Invasive mussels species enters Montana, puts Pacific Northwest salmon fisheries on edge
An invasive species of mussels* known for multiplying rapidly and disrupting most ecosystems and fisheries in its path, has now been detected in Montana after already infesting a number of other U.S. states including Nevada, Utah, California, Colorado and Arizona.
The troubling quagga and zebra mussels first began appearing from the Black Sea in the 1980s, and soon spread to the Great Lakes, then Nevada’s Lake Mead in 2007, according to the High Country News. With few predators to speak of and a penchant for increasing in volume at record rates, zebra and quagga mussels can be extremely difficult to vanquish and tend to travel to new habitats on waders and boat bottoms, noted the newspaper.
On 8 November, 2016, a laboratory analysis of Montana’s Tiber and Canyon Ferry reservoirs detected the larvae of the invasive mussels, prompting Glacier National Park and the Blackfeet Nation to ban any boating activity for the time being. While Montana’s impending winter may work to slow down the infestation of the invasive mussels, many scientists, politicians and fisheries affiliates remain concerned. If the mussels spread, they could cost the state of Montana millions and risk the closure of many waterways.
“This is going to be absolutely catastrophic to the economy and the environment,” said state Rep. Jim Keane, D-Butte, in the Flathead Beacon.
"Like cancer, if it's just one little spot in your body you can get it out, but if it spreads, the waterway is lost forever," said Gordon Luikart, a scientist and professor of conservation ecology and genetics with the Flathead Lake Biological Station, to the Missoula Independent. Luikart and many scientists and researchers, including those from the University of Montana, have been sampling in subzero waters.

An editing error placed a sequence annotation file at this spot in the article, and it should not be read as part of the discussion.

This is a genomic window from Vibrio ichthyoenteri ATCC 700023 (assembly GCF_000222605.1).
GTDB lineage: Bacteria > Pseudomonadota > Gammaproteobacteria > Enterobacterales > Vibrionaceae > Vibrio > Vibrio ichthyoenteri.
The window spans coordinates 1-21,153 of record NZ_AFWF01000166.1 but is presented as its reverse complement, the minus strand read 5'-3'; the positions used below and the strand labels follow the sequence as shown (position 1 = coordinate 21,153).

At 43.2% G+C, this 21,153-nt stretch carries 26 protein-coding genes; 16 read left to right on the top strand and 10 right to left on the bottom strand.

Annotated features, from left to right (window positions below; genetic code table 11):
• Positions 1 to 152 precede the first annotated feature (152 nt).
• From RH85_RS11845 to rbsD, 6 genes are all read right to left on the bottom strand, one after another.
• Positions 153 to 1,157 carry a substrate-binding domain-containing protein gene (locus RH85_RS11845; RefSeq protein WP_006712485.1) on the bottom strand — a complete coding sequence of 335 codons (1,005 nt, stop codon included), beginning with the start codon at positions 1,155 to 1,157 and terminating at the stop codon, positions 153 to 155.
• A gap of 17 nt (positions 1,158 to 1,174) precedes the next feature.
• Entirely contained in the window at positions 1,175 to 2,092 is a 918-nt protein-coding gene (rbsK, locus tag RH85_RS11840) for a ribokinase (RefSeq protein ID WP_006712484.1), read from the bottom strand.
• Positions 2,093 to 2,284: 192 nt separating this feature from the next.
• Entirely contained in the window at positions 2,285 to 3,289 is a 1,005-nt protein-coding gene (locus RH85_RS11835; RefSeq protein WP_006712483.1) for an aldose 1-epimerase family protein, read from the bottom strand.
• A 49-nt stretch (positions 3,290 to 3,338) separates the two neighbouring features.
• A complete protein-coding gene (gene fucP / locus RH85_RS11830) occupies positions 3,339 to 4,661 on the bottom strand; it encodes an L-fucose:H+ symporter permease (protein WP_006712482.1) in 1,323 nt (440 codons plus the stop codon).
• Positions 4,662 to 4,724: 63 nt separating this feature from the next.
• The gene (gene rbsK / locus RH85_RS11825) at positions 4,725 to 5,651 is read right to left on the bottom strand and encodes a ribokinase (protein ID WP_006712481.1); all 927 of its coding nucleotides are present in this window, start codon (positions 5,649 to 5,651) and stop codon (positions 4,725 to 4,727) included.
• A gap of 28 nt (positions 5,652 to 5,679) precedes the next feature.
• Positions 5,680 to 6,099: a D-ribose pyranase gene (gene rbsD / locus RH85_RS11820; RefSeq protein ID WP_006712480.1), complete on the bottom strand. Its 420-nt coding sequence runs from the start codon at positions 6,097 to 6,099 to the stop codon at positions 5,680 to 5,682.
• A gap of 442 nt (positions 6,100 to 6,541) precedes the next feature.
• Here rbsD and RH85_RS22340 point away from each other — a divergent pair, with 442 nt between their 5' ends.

It’s not just the tourism business that stands to take a hit if zebra mussels continue to spread – if they make it over the Continental Divide, a number of other regions critical to the Pacific Northwest salmon sector could be in trouble, said Matt Morrison, chief executive officer of the Pacific Northwest Economic Region, to the Missoulian.
“If they get over the Continental Divide, then British Columbia, Idaho, Washington and Oregon are all vulnerable,” Morrison explained. “No matter how many inspection stations we have, they’ll just float downriver. And it’s not just a tourism matter. We estimate it will cost the region a half-billion dollars a year for the rest of our lives just to manage impact on hydro, irrigation and fisheries, especially our salmon habitat.”
On 30 November, Montana Governor Steve Bullock declared a statewide natural resource emergency, the Missoula Independent reported. On 21 December, Montana Fish, Wildlife and Parks officials reported on further mussel larva detection, from samples taken in the fall in the Missouri River south of Townsend, near the York’s Island Fishing Access Site.
President Barack Obama signed a law on 18 December aimed at preventing the spread of invasive mussels into the Columbia River ecosystem. The bill is backed by U.S. Rep. Jaime Herrera Beutler, and is aimed at ensuring that watercraft inspection stations are sufficiently funded so that they can efficiently inspect and decontaminate boats that might be transporting the invasive species, reported The Columbian.
“Prevention is the first line of defense, and I’ve secured the resources to strengthen invasive species prevention because it’s the cheapest and most effective tool to use against invasive species. It is also key to maintain our reliable, renewable and affordable hydro energy,” Herrera Beutler said in a prepared statement.
According to the Associated Press, a preliminary report suggests that invasive mussels have not moved into Montana water bodies beyond the Missouri River Basin.
*Mussels (not so much the invasive kind detailed above) is the species being highlighted during Day 11 of SeafoodSource’s “12 Days of Seafood” campaign. Find below more relevant news and resources regarding mussels: